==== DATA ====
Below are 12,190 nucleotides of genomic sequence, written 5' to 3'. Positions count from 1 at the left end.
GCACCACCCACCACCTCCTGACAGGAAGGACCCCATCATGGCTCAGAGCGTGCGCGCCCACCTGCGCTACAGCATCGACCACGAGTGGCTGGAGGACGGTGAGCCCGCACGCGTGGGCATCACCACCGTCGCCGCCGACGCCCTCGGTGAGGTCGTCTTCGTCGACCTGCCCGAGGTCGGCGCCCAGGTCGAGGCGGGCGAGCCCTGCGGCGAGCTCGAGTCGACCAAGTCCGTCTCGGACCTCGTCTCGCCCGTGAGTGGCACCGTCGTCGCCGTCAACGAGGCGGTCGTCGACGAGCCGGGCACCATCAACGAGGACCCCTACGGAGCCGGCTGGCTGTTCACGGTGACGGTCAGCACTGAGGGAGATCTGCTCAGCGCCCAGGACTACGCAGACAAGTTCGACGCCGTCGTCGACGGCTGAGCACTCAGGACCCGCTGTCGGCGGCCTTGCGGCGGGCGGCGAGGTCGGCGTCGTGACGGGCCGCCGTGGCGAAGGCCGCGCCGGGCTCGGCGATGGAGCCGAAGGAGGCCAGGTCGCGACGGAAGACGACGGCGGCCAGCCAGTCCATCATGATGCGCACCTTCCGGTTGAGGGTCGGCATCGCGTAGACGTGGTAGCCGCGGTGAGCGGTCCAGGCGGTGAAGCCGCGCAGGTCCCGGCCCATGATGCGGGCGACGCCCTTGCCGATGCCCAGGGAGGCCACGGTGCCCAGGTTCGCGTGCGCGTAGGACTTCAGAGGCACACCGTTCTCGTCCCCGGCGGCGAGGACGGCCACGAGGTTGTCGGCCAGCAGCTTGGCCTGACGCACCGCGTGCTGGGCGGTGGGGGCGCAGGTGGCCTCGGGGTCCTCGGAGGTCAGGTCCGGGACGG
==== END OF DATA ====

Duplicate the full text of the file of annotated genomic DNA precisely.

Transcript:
Below are 12,190 nucleotides of genomic sequence, written 5' to 3'. Positions count from 1 at the left end.
GCACCACCCACCACCTCCTGACAGGAAGGACCCCATCATGGCTCAGAGCGTGCGCGCCCACCTGCGCTACAGCATCGACCACGAGTGGCTGGAGGACGGTGAGCCCGCACGCGTGGGCATCACCACCGTCGCCGCCGACGCCCTCGGTGAGGTCGTCTTCGTCGACCTGCCCGAGGTCGGCGCCCAGGTCGAGGCGGGCGAGCCCTGCGGCGAGCTCGAGTCGACCAAGTCCGTCTCGGACCTCGTCTCGCCCGTGAGTGGCACCGTCGTCGCCGTCAACGAGGCGGTCGTCGACGAGCCGGGCACCATCAACGAGGACCCCTACGGAGCCGGCTGGCTGTTCACGGTGACGGTCAGCACTGAGGGAGATCTGCTCAGCGCCCAGGACTACGCAGACAAGTTCGACGCCGTCGTCGACGGCTGAGCACTCAGGACCCGCTGTCGGCGGCCTTGCGGCGGGCGGCGAGGTCGGCGTCGTGACGGGCCGCCGTGGCGAAGGCCGCGCCGGGCTCGGCGATGGAGCCGAAGGAGGCCAGGTCGCGACGGAAGACGACGGCGGCCAGCCAGTCCATCATGATGCGCACCTTCCGGTTGAGGGTCGGCATCGCGTAGACGTGGTAGCCGCGGTGAGCGGTCCAGGCGGTGAAGCCGCGCAGGTCCCGGCCCATGATGCGGGCGACGCCCTTGCCGATGCCCAGGGAGGCCACGGTGCCCAGGTTCGCGTGCGCGTAGGACTTCAGAGGCACACCGTTCTCGTCCCCGGCGGCGAGGACGGCCACGAGGTTGTCGGCCAGCAGCTTGGCCTGACGCACCGCGTGCTGGGCGGTGGGGGCGCAGGTGGCCTCGGGGTCCTCGGAGGTCAGGTCCGGGACGG